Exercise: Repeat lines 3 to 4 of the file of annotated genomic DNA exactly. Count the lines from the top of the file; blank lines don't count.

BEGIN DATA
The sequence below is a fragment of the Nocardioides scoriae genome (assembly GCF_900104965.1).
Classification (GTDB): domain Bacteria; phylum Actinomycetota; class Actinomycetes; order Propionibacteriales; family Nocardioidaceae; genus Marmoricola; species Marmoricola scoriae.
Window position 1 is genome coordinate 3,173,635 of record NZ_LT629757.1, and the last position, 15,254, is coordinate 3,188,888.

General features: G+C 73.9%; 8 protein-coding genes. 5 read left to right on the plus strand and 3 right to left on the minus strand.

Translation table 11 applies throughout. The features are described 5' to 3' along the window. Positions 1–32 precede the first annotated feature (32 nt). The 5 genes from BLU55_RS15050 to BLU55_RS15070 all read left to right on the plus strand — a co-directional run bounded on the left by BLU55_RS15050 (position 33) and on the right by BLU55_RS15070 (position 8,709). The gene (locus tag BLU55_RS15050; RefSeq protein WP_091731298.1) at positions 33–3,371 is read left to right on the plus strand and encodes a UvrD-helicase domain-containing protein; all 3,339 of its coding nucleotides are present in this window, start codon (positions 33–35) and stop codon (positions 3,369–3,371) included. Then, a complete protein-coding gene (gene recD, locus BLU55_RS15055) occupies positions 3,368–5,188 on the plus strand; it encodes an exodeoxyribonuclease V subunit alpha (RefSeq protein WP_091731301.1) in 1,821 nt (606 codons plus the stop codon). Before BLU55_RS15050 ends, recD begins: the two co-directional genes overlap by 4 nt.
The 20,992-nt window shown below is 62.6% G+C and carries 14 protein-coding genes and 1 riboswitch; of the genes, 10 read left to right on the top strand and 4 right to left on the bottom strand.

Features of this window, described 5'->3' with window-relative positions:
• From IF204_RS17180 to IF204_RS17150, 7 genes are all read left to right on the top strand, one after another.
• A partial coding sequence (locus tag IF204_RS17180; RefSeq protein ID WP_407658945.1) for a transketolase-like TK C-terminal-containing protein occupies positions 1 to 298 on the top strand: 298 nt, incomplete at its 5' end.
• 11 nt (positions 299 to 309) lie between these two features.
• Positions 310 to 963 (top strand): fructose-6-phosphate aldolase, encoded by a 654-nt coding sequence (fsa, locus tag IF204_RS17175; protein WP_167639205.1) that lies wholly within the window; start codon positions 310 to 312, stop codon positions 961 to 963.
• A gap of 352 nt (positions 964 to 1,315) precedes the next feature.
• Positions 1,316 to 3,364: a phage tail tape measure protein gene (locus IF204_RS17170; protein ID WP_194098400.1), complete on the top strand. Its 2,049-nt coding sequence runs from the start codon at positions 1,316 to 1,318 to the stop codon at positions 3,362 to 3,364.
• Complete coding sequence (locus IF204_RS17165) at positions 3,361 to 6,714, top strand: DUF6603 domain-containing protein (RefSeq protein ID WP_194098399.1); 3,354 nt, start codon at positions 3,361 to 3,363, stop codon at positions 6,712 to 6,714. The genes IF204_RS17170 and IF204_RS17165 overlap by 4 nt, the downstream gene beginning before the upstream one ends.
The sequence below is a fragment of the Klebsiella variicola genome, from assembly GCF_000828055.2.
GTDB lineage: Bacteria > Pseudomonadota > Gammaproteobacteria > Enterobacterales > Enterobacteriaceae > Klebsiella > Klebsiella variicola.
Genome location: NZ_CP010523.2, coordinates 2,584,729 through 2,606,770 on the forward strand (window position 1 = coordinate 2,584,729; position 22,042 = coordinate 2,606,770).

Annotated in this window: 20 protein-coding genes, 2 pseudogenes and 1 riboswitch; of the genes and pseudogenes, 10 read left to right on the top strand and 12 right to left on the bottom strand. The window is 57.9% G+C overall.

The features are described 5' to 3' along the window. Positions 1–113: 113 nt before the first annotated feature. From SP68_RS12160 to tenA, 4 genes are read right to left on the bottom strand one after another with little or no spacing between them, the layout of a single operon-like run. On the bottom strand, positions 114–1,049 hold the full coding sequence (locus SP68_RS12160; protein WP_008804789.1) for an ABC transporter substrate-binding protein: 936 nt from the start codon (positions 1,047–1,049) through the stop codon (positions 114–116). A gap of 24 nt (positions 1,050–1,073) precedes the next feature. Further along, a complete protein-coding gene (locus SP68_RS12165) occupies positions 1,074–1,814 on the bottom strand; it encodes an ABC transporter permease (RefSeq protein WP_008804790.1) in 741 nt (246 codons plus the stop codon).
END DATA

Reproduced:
Window position 1 is genome coordinate 3,173,635 of record NZ_LT629757.1, and the last position, 15,254, is coordinate 3,188,888.

General features: G+C 73.9%; 8 protein-coding genes. 5 read left to right on the plus strand and 3 right to left on the minus strand.